The AGM of AFIC, the $7.5 billion Australian Foundation Investment Company, will be held on October 8 at Federal Square in Melbourne. For the second time in its history there will be a contested board election.
The notice of meeting for the AGM was released on August 28. After some back and forth, the directors agreed to publish most of what I submitted.
The only censored bit was one element of the multi-pronged platform: namely that AFIC should publicly release its voting record on its major holdings in ASX-listed companies. If the board had agreed to do that, I would have withdrawn the nomination. Sadly, they declined, but this does not make the candidacy a single-issue platform as I'm also campaigning on issues such as moving on long serving directors and AFIC being far more assertive in the capital raisings debate.
On the voting disclosure issue, surely Australia's biggest listed investment company can emulate the work of most industry funds by disclosing its own voting record. Here's an example of how Australian Super does it.
I ran for the AFIC board on a similar platform in 2013 and got nowhere, but was pleased with the 16.7 per cent vote. Check out this comprehensive wrap of all the issues that emerged in that tilt.
The AFIC board ran a very unfair election in 2013 with a censored platform, a highly partisan ballot paper and no disclosure of the chairman's undirected proxies which comprised about 31 million of the 146.5 million votes cast against my election.
Unfortunately, despite a firm request to play more fairly in 2019, they have repeated the production of a highly partisan ballot paper where board recommendations in bold are listed right next to the voting ballot boxes. (See p112 of AGM pack.)
The AFIC network ran a solid proxy solicitation campaign in 2013. That lifted the turnout to 17.2 per cent or 179 million of the 1042 million shares on issue at the time.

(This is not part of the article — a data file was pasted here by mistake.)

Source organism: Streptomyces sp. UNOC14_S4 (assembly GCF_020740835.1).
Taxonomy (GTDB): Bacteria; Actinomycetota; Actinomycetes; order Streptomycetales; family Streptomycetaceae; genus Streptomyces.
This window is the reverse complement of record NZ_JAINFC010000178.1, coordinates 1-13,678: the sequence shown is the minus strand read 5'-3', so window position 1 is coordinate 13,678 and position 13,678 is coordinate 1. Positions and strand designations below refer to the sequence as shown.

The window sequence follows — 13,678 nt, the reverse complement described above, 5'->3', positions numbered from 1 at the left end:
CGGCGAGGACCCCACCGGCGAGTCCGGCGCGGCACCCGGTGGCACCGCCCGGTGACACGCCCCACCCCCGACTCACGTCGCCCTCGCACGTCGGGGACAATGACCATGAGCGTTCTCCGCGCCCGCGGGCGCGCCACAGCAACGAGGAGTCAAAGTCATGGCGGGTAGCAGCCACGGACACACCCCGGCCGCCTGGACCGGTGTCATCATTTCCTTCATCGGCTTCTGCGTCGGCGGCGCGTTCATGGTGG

However, the turnout slipped back to just 95 million shares at the 2018 AGM. When you consider that AFIC still refuses to automatically call polls on all resolutions, the turnout was even worse as no more than 65.8 million proxy votes were directed for or against any resolution last year and the 28 million undirected proxies (largely votes held by ASA and the chairman) were never even voted.
Here's hoping the governance, voting, turnout and procedural issues are all handled far better at this year's AGM on October 8. If you're available, make a diary entry to come to Zinc at Federation Square for the proceedings which will kick off at 10am.
This will be the 49th public company board tilt in 20 years and also the first time that a full board has interviewed the challenging candidate, albeit just for 10 minutes on August 14.
I suspect this invitation to present came after a one hour session two days earlier with two members of the nomination committee, AFIC chair John Paterson and veteran director Catherine Walter, where I asked how the full board could have unanimously rejected the 2013 AFIC board tilt when most of them had never met or heard from me. Surely directors should do their own due diligence.
Lo and behold, the 2019 notice of meeting says that the full board unanimously opposes the nomination, but at least they'd all given me a hearing.
There are a few governance issues at AFIC, the biggest being the long service of some of the directors which, on some measures, leaves the board without a clear majority of independent directors.